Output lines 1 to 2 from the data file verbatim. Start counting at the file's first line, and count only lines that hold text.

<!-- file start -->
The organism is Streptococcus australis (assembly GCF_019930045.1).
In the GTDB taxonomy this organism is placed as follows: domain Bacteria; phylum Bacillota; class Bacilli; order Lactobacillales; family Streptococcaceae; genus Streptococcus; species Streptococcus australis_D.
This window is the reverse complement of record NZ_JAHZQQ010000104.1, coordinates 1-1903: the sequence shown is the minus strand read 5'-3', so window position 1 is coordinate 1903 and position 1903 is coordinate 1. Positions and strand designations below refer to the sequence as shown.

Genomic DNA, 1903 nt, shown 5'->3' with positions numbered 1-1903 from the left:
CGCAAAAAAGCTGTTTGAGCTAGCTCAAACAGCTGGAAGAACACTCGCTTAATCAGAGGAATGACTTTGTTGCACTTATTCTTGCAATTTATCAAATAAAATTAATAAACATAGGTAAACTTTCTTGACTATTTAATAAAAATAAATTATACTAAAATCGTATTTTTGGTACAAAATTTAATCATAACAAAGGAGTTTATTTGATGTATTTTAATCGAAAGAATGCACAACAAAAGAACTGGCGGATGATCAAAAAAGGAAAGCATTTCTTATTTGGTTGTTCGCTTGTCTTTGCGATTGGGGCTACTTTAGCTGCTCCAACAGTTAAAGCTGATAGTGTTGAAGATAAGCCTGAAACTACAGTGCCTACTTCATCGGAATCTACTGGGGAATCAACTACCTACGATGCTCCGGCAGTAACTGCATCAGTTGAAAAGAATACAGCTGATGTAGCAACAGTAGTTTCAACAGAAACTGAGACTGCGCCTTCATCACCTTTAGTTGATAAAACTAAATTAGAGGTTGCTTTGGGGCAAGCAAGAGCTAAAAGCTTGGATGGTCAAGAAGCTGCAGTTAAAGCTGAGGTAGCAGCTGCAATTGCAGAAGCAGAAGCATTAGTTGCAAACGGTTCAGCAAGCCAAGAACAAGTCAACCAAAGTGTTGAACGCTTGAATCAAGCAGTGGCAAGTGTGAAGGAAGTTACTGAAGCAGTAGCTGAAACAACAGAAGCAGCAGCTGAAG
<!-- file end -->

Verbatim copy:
The organism is Streptococcus australis (assembly GCF_019930045.1).
In the GTDB taxonomy this organism is placed as follows: domain Bacteria; phylum Bacillota; class Bacilli; order Lactobacillales; family Streptococcaceae; genus Streptococcus; species Streptococcus australis_D.